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Re: public/catalog [was: Re: ERB Decisions of March 26th]



At 15:10 29/03/97 -0800, Terry wrote:
>Let me say it another way.  User agents should not be required to
>support catalogues *or any other mechanism specified by XML*
>to resolve public identifiers.  There should be *no default
>assumed* by publishers.  That's hard to swallow, and most of 
>this group is choking on it; ask yourselves whether you need
>a specified default mechanism to find a copy of Moby Dick;
>ask yourselves whether, had Melville's publisher specified a
>default mechanism (e.g., writing to the publisher's address),
>you should have to follow it today.

This is similar to what I had in mind. There are enough bookstores in
existence that I can walk into pretty much any one of them and buy a
copy of M. Dick, and the author/title is enough because it's unique
(I don't _need_ the ISBN of a specific edition [read: URL] unless I
actually _want_ that specific edition and no other -- which some people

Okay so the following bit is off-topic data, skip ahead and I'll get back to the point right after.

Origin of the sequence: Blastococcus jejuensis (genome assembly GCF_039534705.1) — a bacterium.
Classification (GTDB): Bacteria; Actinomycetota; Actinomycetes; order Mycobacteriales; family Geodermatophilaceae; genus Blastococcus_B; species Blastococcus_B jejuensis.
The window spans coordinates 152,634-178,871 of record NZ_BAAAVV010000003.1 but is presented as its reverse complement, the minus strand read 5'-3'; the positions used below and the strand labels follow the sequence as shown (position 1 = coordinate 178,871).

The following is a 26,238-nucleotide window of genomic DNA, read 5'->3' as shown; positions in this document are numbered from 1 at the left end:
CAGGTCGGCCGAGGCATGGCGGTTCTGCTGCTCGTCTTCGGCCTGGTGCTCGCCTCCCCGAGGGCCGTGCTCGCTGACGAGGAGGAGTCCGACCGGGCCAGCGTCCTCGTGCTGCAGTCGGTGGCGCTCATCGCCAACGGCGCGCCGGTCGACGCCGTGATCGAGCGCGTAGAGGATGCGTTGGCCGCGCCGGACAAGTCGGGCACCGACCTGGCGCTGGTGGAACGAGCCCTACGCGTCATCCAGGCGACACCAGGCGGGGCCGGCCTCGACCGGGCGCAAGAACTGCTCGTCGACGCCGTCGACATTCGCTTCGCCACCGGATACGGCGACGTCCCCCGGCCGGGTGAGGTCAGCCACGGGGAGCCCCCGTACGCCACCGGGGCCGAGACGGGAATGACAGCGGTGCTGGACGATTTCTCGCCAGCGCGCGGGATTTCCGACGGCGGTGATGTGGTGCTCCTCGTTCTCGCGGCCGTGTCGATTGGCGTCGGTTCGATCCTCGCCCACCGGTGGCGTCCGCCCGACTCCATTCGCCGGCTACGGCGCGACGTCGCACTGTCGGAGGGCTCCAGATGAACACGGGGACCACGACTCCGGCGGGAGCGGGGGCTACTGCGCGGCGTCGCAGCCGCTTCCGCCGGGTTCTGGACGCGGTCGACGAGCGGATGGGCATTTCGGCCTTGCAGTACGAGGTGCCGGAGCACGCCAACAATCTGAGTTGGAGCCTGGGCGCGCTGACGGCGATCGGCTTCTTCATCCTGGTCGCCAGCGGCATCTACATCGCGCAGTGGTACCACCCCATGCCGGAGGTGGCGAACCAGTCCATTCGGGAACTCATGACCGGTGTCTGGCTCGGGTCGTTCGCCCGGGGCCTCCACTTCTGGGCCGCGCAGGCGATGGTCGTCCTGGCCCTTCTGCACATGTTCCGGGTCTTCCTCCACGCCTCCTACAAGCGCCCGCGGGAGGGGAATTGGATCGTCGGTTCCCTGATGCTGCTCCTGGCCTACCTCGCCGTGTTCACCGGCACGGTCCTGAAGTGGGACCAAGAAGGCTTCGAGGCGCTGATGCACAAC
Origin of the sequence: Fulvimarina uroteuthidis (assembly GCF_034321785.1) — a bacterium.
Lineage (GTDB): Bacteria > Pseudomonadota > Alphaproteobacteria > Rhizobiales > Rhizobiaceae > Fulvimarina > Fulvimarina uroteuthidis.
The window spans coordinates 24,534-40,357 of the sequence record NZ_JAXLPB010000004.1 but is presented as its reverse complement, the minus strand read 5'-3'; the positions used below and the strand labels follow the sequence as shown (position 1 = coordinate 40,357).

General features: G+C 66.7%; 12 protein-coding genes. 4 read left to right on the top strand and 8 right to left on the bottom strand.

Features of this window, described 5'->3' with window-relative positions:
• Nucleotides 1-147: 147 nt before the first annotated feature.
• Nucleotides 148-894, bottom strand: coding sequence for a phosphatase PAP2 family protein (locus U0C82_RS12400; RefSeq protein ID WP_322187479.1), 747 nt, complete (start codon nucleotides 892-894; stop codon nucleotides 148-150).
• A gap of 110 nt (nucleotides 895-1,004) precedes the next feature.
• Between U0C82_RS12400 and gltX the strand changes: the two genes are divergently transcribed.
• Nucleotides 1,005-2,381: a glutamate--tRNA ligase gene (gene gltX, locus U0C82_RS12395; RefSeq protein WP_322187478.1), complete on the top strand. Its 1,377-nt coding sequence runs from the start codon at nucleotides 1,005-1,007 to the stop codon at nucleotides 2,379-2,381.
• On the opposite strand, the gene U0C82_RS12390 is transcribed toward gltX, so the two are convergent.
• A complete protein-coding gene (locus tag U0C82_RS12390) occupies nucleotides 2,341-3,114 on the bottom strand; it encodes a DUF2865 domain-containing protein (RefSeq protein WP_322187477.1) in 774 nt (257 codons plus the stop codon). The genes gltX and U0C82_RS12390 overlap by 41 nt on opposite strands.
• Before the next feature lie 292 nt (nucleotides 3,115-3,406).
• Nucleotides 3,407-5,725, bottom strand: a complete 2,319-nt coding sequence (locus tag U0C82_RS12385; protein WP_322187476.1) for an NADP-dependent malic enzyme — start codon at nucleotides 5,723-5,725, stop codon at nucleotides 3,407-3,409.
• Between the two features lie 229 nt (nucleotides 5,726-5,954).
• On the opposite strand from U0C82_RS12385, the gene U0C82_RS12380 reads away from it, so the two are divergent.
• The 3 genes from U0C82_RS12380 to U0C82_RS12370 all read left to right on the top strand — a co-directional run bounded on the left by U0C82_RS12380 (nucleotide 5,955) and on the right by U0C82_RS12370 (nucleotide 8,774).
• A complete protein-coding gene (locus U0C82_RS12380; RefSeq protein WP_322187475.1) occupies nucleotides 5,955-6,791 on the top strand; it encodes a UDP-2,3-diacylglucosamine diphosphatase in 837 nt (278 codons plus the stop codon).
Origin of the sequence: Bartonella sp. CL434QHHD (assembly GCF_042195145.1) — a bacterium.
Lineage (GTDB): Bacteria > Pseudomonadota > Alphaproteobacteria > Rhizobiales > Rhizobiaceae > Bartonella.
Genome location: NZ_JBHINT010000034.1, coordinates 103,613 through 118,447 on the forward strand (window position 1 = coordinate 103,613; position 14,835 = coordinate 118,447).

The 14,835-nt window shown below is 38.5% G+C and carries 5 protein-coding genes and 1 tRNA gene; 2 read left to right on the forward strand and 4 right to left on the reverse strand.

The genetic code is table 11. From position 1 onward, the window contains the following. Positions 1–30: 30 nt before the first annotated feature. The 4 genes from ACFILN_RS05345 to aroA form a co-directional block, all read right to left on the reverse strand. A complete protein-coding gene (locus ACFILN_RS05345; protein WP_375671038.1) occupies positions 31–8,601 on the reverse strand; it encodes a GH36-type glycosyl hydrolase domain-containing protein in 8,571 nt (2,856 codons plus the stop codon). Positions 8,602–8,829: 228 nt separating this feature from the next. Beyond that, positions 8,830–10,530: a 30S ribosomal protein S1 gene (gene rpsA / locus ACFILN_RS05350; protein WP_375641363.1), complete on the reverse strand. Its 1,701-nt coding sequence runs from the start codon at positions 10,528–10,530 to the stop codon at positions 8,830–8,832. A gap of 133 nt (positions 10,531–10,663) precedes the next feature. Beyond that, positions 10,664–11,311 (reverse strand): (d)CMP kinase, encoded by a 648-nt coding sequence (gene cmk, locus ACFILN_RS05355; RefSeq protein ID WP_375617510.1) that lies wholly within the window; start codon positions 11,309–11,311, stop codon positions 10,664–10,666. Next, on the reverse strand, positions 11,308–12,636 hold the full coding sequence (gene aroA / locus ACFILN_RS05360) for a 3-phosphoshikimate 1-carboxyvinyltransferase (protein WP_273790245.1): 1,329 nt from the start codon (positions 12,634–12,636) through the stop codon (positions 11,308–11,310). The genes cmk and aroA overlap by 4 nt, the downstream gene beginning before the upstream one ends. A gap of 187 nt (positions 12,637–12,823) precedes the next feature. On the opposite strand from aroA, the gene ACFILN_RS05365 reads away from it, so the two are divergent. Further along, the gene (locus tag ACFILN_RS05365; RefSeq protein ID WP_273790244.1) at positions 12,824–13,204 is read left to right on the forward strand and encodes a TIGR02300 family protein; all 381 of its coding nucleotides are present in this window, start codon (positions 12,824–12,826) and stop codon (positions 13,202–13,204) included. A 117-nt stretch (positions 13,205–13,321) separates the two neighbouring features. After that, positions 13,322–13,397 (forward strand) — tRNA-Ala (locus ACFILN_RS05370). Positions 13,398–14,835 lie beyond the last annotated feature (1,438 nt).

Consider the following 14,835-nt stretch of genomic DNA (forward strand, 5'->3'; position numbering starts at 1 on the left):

might).

When FPI resolvers are as ubiquitous as bookstores, my XML/SGML app
will just hit the nearest one with an FPI and say "gimme" (and $0.02
cyberbucks will transfer ownership :-)  If it's a rare FPI, say an
early copy of Docbook :-) then the resolver might say "I can't do this,
try down the street at Harry's Rare Resolver, and failing that, try
the Public Owner's own site". This last will get a horse-laugh from the
DNS or whatever because HaL and O'Reilly may not may to Davenport...

The point is that the data structure (the FPI) already exists, and people
want to use it, even as a placeholder. Even if it's a year before any
widespread resolving mechanisms are in use, I see no reason to prevent
its use, and if the current network only resolves URLs then we should
document that use of URLs in sysids is mandatory for the moment.

A happy Hale-Bopp to you all.

///Peter


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